24 Jul, 2009 @ 12:40
2 mins read

Jamie Oliver feeds the 500

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THIS was one dinner party you didn’t want to miss.

A top-secret ‘cookathon’ for 500 local villagers, served up by none other than Jamie Oliver himself.

The culmination of a three-day jaunt to the Serrania de Ronda – where the TV chef has been making a programme on Spanish food – Oliver took on one of the biggest cooking challenges of his career.

In searing 35 degree heat, the chef’s mission: to cook a paella for 500 hungry villagers.

Taking orders from local cook Salvador Garcia Dominguez, Oliver cooked up a storn and was even there at midnight to serve up his dish.

According to Garcia, Jamie was a good learner. “He worked hard and learned fast,” he said.

In good humour, Oliver later told the Olive Press: “It took almost four hours to cook and just five minutes to eat and not a word of thanks in sight.

“It was a bit like being stuck in the middle of a dole queue!” he quipped.


The mammoth dish, cooked up in Benaojan, near Ronda, was one of numerous recipes the Naked Chef learnt, during his stay in the area.

The Olive Press can reveal that he has had a busy schedule; learning how to make cakes, gazpacho and Spanish omelette. He also learnt how to cut the famous jamon iberica.

“In searing 35 degree heat, the chef’s mission: to cook a paella for 500 hungry villagers”.

The chef– who has three daughters Poppy Honey, 7, Daisy Boo, 6, and Petal Blossom Rainbow, three months, with wife Jules – explained: “It’s been really hectic and I’ve hardly had a moment to relax,” he revealed.

On one afternoon, he learnt to make local pastries, known as borrachuelos, at the house of Dolores Sierra, 75, in Benaojan.

Said Sierra: “My kitchen is tiny and I don’t speak English, but we got on very well and he seemed to like my cakes.”

Mayor of Benaojan Soraya Garcia Mesa, 35, explained: “Jamie has had a lot of fun here and tried loads of things. We’ve had a lot of fun. He loves the Ronda area and said he will come back.

“There is no doubt this is amazing promotion for the Serrania de Ronda.”

Previously, in Ronda, Jamie had learnt how to cut ham in the shop La Casa de Jamon, and took the requisite trip around the famous bull ring, before going on a typical tapas crawl.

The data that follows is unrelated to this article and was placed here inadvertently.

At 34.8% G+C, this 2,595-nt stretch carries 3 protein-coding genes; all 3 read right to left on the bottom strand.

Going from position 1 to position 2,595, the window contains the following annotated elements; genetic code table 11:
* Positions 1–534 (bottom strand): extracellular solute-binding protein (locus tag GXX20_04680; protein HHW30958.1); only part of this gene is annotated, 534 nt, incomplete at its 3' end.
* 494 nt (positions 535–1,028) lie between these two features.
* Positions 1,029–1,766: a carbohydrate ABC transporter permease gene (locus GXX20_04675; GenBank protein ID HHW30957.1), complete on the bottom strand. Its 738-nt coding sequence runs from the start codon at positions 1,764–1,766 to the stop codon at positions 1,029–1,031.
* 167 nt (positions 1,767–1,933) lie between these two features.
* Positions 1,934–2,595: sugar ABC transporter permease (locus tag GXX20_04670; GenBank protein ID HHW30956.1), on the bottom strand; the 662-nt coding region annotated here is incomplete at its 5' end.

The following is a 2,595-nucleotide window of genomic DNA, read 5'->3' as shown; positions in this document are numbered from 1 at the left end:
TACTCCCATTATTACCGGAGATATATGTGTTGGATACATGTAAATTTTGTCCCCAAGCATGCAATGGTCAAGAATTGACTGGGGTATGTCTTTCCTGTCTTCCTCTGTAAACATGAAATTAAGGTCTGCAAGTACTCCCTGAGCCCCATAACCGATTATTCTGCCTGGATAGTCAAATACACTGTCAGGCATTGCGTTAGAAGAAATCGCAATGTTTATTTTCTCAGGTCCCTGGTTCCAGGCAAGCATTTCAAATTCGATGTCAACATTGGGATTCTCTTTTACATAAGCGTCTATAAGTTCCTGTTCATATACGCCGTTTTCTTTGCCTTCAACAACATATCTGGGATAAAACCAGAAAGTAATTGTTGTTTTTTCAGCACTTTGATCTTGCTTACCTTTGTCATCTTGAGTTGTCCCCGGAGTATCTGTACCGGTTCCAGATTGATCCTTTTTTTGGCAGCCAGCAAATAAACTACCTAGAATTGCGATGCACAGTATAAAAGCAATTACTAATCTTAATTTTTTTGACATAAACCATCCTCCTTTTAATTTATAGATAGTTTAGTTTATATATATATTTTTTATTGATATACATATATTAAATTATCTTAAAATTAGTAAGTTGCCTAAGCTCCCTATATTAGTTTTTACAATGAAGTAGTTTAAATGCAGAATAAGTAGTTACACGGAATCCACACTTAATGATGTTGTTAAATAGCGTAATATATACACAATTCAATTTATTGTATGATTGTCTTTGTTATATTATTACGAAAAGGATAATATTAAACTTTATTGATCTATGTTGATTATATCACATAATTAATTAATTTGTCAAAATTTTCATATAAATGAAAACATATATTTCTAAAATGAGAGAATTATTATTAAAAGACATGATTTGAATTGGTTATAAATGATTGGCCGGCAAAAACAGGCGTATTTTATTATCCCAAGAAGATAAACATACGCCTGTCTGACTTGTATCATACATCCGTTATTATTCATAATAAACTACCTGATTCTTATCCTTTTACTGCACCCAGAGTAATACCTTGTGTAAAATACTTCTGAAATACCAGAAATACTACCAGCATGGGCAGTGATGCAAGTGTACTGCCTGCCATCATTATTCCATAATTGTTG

Provisionally entitled Jamie in Andalucia his trip was organised with the help of Charlotte Wilmot at Ronda town hall as well as Andy Chapell and wife Pauline Elkin from Hotel Molino del Santo in Benaojan.

Chapell explained: “Jamie had wanted the team to stay with us, but in the end we didn’t have enough rooms, so they had to stay elsewhere. But luckily we were able to help out with the programme in other ways.”

Oliver eventually ended up staying at a private villa attached to local hotel Fuente de la Higuera, in Arriate. Known as the Rise Resort, the stunning seven bedroom lodge costs from 893 euros a night.

During a busy schedule, the Olive Press was able to recommend a number of good local restaurants.

In the end, the chef took his team to try the cuisine of Elias Vega, at Casa Maria in Ronda.

Spending over an hour at the highly-rated eaterie, they tried eight dishes and spent over 600 euros. Owner Vega, said: “I watch Jamie Oliver’s programmes on television, so it was great that he came to eat in our restaurant.

“They tasted a full range of dishes and tried two of my finest wines. They seemed to have a good time.”

All in all, the chef had a great three days in the mountains before heading down to the coast to spend a day in Estepona. But before leaving he revealed how impressed he had been with the quality of food and know how. “The Spanish boys really know how to do it, with so many good restaurants, but I’m here learning about authentic grass-roots cooking.

“It’s been great fun, if very hot and exhausting. It’s very much like Italy here with its primary ingredients, particularly when the vegetables are in season.

“I have been amazed at how many people have seen my shows over here. I thought I would get left alone. How wrong could I be?”

Jon Clarke (Publisher & Editor)

Jon Clarke is a Londoner who worked at the Daily Mail and Mail on Sunday as an investigative journalist before moving permanently to Spain in 2003 where he helped set up the Olive Press. He is the author of three books; Costa Killer, Dining Secrets of Andalucia and My Search for Madeleine.

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